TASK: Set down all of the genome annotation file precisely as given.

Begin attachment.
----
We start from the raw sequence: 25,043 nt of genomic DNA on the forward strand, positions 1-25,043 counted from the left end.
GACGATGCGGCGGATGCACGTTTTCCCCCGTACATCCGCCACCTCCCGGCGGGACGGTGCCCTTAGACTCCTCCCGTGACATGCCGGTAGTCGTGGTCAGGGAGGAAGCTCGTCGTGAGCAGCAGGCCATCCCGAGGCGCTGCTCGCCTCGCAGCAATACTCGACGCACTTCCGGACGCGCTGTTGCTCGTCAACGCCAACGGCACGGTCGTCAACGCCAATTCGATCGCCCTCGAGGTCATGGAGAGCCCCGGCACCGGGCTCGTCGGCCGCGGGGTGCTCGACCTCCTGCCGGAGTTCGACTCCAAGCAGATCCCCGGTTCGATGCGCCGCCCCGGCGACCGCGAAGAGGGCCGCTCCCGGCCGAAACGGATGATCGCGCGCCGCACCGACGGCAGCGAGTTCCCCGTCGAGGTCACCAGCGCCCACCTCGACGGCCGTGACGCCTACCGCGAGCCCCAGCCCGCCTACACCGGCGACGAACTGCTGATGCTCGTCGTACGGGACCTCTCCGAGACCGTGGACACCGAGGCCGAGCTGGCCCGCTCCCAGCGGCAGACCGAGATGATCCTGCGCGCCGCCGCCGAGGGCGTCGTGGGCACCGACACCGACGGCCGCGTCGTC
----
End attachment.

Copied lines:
We start from the raw sequence: 25,043 nt of genomic DNA on the forward strand, positions 1-25,043 counted from the left end.
GACGATGCGGCGGATGCACGTTTTCCCCCGTACATCCGCCACCTCCCGGCGGGACGGTGCCCTTAGACTCCTCCCGTGACATGCCGGTAGTCGTGGTCAGGGAGGAAGCTCGTCGTGAGCAGCAGGCCATCCCGAGGCGCTGCTCGCCTCGCAGCAATACTCGACGCACTTCCGGACGCGCTGTTGCTCGTCAACGCCAACGGCACGGTCGTCAACGCCAATTCGATCGCCCTCGAGGTCATGGAGAGCCCCGGCACCGGGCTCGTCGGCCGCGGGGTGCTCGACCTCCTGCCGGAGTTCGACTCCAAGCAGATCCCCGGTTCGATGCGCCGCCCCGGCGACCGCGAAGAGGGCCGCTCCCGGCCGAAACGGATGATCGCGCGCCGCACCGACGGCAGCGAGTTCCCCGTCGAGGTCACCAGCGCCCACCTCGACGGCCGTGACGCCTACCGCGAGCCCCAGCCCGCCTACACCGGCGACGAACTGCTGATGCTCGTCGTACGGGACCTCTCCGAGACCGTGGACACCGAGGCCGAGCTGGCCCGCTCCCAGCGGCAGACCGAGATGATCCTGCGCGCCGCCGCCGAGGGCGTCGTGGGCACCGACACCGACGGCCGCGTCGTC